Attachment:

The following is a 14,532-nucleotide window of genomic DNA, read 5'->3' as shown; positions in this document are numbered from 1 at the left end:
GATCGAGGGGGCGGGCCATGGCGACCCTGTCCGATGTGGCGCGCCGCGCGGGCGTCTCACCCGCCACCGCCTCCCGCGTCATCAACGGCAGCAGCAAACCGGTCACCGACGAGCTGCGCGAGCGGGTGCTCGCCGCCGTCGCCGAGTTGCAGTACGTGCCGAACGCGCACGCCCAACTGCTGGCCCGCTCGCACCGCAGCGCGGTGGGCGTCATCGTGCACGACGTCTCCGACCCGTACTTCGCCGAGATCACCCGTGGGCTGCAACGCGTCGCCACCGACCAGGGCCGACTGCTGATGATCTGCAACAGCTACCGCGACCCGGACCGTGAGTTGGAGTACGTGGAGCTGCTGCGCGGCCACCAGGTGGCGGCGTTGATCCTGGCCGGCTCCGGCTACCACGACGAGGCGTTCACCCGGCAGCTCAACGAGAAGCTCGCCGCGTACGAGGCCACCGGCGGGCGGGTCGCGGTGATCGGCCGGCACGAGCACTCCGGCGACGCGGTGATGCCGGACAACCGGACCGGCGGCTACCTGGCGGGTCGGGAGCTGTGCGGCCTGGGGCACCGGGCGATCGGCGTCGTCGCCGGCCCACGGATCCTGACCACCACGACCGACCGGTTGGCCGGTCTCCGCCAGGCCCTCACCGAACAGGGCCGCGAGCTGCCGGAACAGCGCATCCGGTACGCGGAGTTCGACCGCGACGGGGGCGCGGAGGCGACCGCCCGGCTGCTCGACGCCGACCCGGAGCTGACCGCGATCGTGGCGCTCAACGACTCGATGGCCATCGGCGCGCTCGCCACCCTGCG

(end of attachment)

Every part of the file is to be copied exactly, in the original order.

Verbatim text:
The following is a 14,532-nucleotide window of genomic DNA, read 5'->3' as shown; positions in this document are numbered from 1 at the left end:
GATCGAGGGGGCGGGCCATGGCGACCCTGTCCGATGTGGCGCGCCGCGCGGGCGTCTCACCCGCCACCGCCTCCCGCGTCATCAACGGCAGCAGCAAACCGGTCACCGACGAGCTGCGCGAGCGGGTGCTCGCCGCCGTCGCCGAGTTGCAGTACGTGCCGAACGCGCACGCCCAACTGCTGGCCCGCTCGCACCGCAGCGCGGTGGGCGTCATCGTGCACGACGTCTCCGACCCGTACTTCGCCGAGATCACCCGTGGGCTGCAACGCGTCGCCACCGACCAGGGCCGACTGCTGATGATCTGCAACAGCTACCGCGACCCGGACCGTGAGTTGGAGTACGTGGAGCTGCTGCGCGGCCACCAGGTGGCGGCGTTGATCCTGGCCGGCTCCGGCTACCACGACGAGGCGTTCACCCGGCAGCTCAACGAGAAGCTCGCCGCGTACGAGGCCACCGGCGGGCGGGTCGCGGTGATCGGCCGGCACGAGCACTCCGGCGACGCGGTGATGCCGGACAACCGGACCGGCGGCTACCTGGCGGGTCGGGAGCTGTGCGGCCTGGGGCACCGGGCGATCGGCGTCGTCGCCGGCCCACGGATCCTGACCACCACGACCGACCGGTTGGCCGGTCTCCGCCAGGCCCTCACCGAACAGGGCCGCGAGCTGCCGGAACAGCGCATCCGGTACGCGGAGTTCGACCGCGACGGGGGCGCGGAGGCGACCGCCCGGCTGCTCGACGCCGACCCGGAGCTGACCGCGATCGTGGCGCTCAACGACTCGATGGCCATCGGCGCGCTCGCCACCCTGCG